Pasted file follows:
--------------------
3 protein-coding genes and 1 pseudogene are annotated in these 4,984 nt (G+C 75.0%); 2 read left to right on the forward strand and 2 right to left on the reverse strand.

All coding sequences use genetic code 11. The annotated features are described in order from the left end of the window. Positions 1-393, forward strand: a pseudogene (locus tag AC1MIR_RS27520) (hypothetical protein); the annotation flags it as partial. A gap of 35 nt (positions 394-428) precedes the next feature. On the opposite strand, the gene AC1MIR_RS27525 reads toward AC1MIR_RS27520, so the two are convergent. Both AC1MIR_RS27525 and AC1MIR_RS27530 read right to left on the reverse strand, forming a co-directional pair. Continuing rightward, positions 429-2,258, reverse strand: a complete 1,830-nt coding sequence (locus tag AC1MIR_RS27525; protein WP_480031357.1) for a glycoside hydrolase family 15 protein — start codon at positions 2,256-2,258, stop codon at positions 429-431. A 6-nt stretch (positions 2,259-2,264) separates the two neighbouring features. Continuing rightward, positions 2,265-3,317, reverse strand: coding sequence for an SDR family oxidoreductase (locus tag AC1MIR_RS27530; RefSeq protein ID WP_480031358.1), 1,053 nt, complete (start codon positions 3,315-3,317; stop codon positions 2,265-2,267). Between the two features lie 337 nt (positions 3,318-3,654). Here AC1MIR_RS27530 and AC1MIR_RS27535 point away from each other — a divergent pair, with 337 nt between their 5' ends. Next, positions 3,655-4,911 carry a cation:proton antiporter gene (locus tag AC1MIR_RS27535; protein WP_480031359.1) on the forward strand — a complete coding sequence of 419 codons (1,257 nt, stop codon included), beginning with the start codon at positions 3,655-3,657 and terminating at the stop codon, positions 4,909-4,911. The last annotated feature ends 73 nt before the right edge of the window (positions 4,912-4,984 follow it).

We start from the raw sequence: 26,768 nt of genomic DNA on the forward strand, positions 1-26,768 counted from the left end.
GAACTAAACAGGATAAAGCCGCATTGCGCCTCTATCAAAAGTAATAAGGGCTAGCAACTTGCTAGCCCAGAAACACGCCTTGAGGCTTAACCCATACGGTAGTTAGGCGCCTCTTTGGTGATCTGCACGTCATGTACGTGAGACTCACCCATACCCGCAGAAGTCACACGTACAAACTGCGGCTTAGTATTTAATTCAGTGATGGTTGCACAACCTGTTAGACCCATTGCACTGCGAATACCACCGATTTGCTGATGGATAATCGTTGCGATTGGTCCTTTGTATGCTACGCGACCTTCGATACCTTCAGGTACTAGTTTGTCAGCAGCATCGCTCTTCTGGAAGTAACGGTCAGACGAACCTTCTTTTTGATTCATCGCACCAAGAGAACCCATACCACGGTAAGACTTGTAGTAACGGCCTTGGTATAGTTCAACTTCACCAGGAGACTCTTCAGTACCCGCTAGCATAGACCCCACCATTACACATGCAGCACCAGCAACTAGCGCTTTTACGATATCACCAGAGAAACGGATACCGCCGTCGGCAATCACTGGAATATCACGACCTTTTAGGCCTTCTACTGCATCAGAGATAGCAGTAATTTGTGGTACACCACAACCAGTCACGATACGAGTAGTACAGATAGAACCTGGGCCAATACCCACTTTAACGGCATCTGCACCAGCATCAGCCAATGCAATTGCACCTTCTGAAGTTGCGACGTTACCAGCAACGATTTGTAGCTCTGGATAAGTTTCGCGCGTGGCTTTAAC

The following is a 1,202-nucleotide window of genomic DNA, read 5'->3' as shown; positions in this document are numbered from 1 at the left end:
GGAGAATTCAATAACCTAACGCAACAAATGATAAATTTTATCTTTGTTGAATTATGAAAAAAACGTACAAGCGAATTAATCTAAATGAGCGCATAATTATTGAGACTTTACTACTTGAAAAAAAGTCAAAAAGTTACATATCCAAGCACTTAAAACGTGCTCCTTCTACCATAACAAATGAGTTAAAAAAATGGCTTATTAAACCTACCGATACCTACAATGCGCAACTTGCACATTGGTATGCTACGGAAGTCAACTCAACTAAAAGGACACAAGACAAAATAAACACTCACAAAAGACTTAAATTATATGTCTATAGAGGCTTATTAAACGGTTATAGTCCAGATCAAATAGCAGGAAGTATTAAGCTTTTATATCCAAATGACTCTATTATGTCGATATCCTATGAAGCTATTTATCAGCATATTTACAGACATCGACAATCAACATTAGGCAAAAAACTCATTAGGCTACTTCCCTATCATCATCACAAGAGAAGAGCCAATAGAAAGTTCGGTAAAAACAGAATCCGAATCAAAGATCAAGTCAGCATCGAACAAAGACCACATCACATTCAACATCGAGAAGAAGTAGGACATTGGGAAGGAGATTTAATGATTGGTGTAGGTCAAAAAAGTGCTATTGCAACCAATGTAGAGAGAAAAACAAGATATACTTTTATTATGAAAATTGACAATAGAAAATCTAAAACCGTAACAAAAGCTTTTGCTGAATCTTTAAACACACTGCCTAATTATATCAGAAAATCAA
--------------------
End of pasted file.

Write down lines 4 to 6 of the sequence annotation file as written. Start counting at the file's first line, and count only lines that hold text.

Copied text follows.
GAACTAAACAGGATAAAGCCGCATTGCGCCTCTATCAAAAGTAATAAGGGCTAGCAACTTGCTAGCCCAGAAACACGCCTTGAGGCTTAACCCATACGGTAGTTAGGCGCCTCTTTGGTGATCTGCACGTCATGTACGTGAGACTCACCCATACCCGCAGAAGTCACACGTACAAACTGCGGCTTAGTATTTAATTCAGTGATGGTTGCACAACCTGTTAGACCCATTGCACTGCGAATACCACCGATTTGCTGATGGATAATCGTTGCGATTGGTCCTTTGTATGCTACGCGACCTTCGATACCTTCAGGTACTAGTTTGTCAGCAGCATCGCTCTTCTGGAAGTAACGGTCAGACGAACCTTCTTTTTGATTCATCGCACCAAGAGAACCCATACCACGGTAAGACTTGTAGTAACGGCCTTGGTATAGTTCAACTTCACCAGGAGACTCTTCAGTACCCGCTAGCATAGACCCCACCATTACACATGCAGCACCAGCAACTAGCGCTTTTACGATATCACCAGAGAAACGGATACCGCCGTCGGCAATCACTGGAATATCACGACCTTTTAGGCCTTCTACTGCATCAGAGATAGCAGTAATTTGTGGTACACCACAACCAGTCACGATACGAGTAGTACAGATAGAACCTGGGCCAATACCCACTTTAACGGCATCTGCACCAGCATCAGCCAATGCAATTGCACCTTCTGAAGTTGCGACGTTACCAGCAACGATTTGTAGCTCTGGATAAGTTTCGCGCGTGGCTTTAAC

The following is a 1,202-nucleotide window of genomic DNA, read 5'->3' as shown; positions in this document are numbered from 1 at the left end:
GGAGAATTCAATAACCTAACGCAACAAATGATAAATTTTATCTTTGTTGAATTATGAAAAAAACGTACAAGCGAATTAATCTAAATGAGCGCATAATTATTGAGACTTTACTACTTGAAAAAAAGTCAAAAAGTTACATATCCAAGCACTTAAAACGTGCTCCTTCTACCATAACAAATGAGTTAAAAAAATGGCTTATTAAACCTACCGATACCTACAATGCGCAACTTGCACATTGGTATGCTACGGAAGTCAACTCAACTAAAAGGACACAAGACAAAATAAACACTCACAAAAGACTTAAATTATATGTCTATAGAGGCTTATTAAACGGTTATAGTCCAGATCAAATAGCAGGAAGTATTAAGCTTTTATATCCAAATGACTCTATTATGTCGATATCCTATGAAGCTATTTATCAGCATATTTACAGACATCGACAATCAACATTAGGCAAAAAACTCATTAGGCTACTTCCCTATCATCATCACAAGAGAAGAGCCAATAGAAAGTTCGGTAAAAACAGAATCCGAATCAAAGATCAAGTCAGCATCGAACAAAGACCACATCACATTCAACATCGAGAAGAAGTAGGACATTGGGAAGGAGATTTAATGATTGGTGTAGGTCAAAAAAGTGCTATTGCAACCAATGTAGAGAGAAAAACAAGATATACTTTTATTATGAAAATTGACAATAGAAAATCTAAAACCGTAACAAAAGCTTTTGCTGAATCTTTAAACACACTGCCTAATTATATCAGAAAATCAA